|[Note Guidelines] Photographer's Note|
Ikan Belacak/Belodok/Tembakul (Malay)
One of the largest of the mudskippers in the world and definitely the largest in Sungei Buloh Nature Park, Giant Mudskippers dominate the mudflats and move about openly.
At high tide, they may remain at the water surface, near their burrows, resting on roots, rocks or other surfaces. At low tide, they forage actively on the mudflat or perch at the entrance of their burrows.
Giant Mudskippers are carnivorous, aggressively hunting mainly arthropods (e.g., insects) and crustacea. These are caught on the mud, or while the fish is swimming in the water. They may even eat smaller mudskippers.
Mudskippers are found along the intertidal zone, living happily on the margin of land and sea. They have special adaptations to help them dominate a habitat which few other animals can exploit: soft mud with fluctuating water quantities and qualities.
Breeding: Giant Mudskippers take great care of their young. During breeding, a nest is built deep in the mud. The burrow is made by scooping mud out by the mouthful. Around the entrance, a low wall is built so there is always a pool of water over the entrance at low tide. The tunnel is about the diameter of the fish (about 8cm) but at the surface, the entrance can be up to 1m across. Burrows can reach 1.2m deep. Sometimes several entrances are built.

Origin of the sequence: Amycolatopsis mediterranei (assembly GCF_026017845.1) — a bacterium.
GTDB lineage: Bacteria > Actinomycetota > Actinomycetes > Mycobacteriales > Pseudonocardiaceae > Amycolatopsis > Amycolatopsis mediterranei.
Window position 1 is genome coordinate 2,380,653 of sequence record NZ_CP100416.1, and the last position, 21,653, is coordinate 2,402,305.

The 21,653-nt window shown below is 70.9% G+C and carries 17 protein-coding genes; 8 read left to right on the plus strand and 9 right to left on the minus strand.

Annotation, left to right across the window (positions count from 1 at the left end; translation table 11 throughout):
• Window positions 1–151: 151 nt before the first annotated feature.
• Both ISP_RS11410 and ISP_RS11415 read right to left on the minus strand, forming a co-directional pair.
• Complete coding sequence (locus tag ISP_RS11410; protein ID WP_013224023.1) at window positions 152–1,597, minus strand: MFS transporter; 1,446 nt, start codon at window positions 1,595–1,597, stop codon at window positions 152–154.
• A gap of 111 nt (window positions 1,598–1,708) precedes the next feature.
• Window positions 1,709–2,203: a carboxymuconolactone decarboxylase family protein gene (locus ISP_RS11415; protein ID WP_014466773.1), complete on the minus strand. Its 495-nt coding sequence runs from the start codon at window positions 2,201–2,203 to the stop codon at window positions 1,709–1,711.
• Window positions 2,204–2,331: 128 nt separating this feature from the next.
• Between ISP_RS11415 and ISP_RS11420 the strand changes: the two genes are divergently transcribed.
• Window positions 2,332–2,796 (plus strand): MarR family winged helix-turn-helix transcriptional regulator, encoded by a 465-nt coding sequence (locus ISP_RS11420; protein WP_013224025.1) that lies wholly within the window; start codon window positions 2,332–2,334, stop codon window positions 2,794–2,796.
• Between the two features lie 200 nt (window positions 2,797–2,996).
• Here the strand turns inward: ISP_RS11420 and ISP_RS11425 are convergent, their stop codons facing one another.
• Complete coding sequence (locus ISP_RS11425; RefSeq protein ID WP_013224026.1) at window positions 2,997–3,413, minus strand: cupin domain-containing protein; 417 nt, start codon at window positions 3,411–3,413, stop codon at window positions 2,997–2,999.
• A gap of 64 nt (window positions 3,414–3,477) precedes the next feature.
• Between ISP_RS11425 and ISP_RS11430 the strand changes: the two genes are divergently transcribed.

The eggs are laid deep in the burrow. As there is virtually no oxygen in the burrow, the fish aerates the water there by gulping mouthfuls of air and bringing into the burrow. The eggs are laid on the "roof" of a chamber at the end of burrow. The larvae that hatch from the eggs remain in the burrow until they change into a more mudskipper-like shape. These juveniles probably remain in the safety of the pool around the nest entrance until they are big enough to leave.
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- [2006-07-08 14:11]
What a ugly creature. Cool picture